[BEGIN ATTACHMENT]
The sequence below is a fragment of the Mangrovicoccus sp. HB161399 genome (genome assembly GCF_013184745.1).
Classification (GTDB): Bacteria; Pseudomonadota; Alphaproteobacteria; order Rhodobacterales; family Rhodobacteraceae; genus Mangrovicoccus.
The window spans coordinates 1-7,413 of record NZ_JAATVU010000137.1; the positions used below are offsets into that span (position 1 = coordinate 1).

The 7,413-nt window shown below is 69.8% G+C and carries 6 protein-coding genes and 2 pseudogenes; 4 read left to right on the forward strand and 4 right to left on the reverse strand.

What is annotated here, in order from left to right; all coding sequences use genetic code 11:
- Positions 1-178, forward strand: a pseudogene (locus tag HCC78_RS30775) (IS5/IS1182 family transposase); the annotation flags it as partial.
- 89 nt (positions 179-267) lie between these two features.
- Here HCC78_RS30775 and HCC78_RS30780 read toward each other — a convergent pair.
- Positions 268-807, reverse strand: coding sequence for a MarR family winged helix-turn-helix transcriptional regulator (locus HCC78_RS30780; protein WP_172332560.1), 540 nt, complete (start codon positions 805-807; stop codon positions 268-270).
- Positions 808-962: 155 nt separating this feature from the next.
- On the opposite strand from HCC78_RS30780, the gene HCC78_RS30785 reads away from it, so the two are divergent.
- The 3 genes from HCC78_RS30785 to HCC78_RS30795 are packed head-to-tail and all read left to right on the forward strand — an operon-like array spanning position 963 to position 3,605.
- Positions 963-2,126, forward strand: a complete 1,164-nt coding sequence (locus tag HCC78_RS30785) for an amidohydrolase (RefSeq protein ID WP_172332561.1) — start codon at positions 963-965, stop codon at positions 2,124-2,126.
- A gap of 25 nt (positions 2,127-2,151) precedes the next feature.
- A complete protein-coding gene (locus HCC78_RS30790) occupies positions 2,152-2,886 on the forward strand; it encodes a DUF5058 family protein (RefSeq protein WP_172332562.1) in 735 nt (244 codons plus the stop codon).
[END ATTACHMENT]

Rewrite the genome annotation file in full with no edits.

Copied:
The sequence below is a fragment of the Mangrovicoccus sp. HB161399 genome (genome assembly GCF_013184745.1).
Classification (GTDB): Bacteria; Pseudomonadota; Alphaproteobacteria; order Rhodobacterales; family Rhodobacteraceae; genus Mangrovicoccus.
The window spans coordinates 1-7,413 of record NZ_JAATVU010000137.1; the positions used below are offsets into that span (position 1 = coordinate 1).

The 7,413-nt window shown below is 69.8% G+C and carries 6 protein-coding genes and 2 pseudogenes; 4 read left to right on the forward strand and 4 right to left on the reverse strand.

What is annotated here, in order from left to right; all coding sequences use genetic code 11:
- Positions 1-178, forward strand: a pseudogene (locus tag HCC78_RS30775) (IS5/IS1182 family transposase); the annotation flags it as partial.
- 89 nt (positions 179-267) lie between these two features.
- Here HCC78_RS30775 and HCC78_RS30780 read toward each other — a convergent pair.
- Positions 268-807, reverse strand: coding sequence for a MarR family winged helix-turn-helix transcriptional regulator (locus HCC78_RS30780; protein WP_172332560.1), 540 nt, complete (start codon positions 805-807; stop codon positions 268-270).
- Positions 808-962: 155 nt separating this feature from the next.
- On the opposite strand from HCC78_RS30780, the gene HCC78_RS30785 reads away from it, so the two are divergent.
- The 3 genes from HCC78_RS30785 to HCC78_RS30795 are packed head-to-tail and all read left to right on the forward strand — an operon-like array spanning position 963 to position 3,605.
- Positions 963-2,126, forward strand: a complete 1,164-nt coding sequence (locus tag HCC78_RS30785) for an amidohydrolase (RefSeq protein ID WP_172332561.1) — start codon at positions 963-965, stop codon at positions 2,124-2,126.
- A gap of 25 nt (positions 2,127-2,151) precedes the next feature.
- A complete protein-coding gene (locus HCC78_RS30790) occupies positions 2,152-2,886 on the forward strand; it encodes a DUF5058 family protein (RefSeq protein WP_172332562.1) in 735 nt (244 codons plus the stop codon).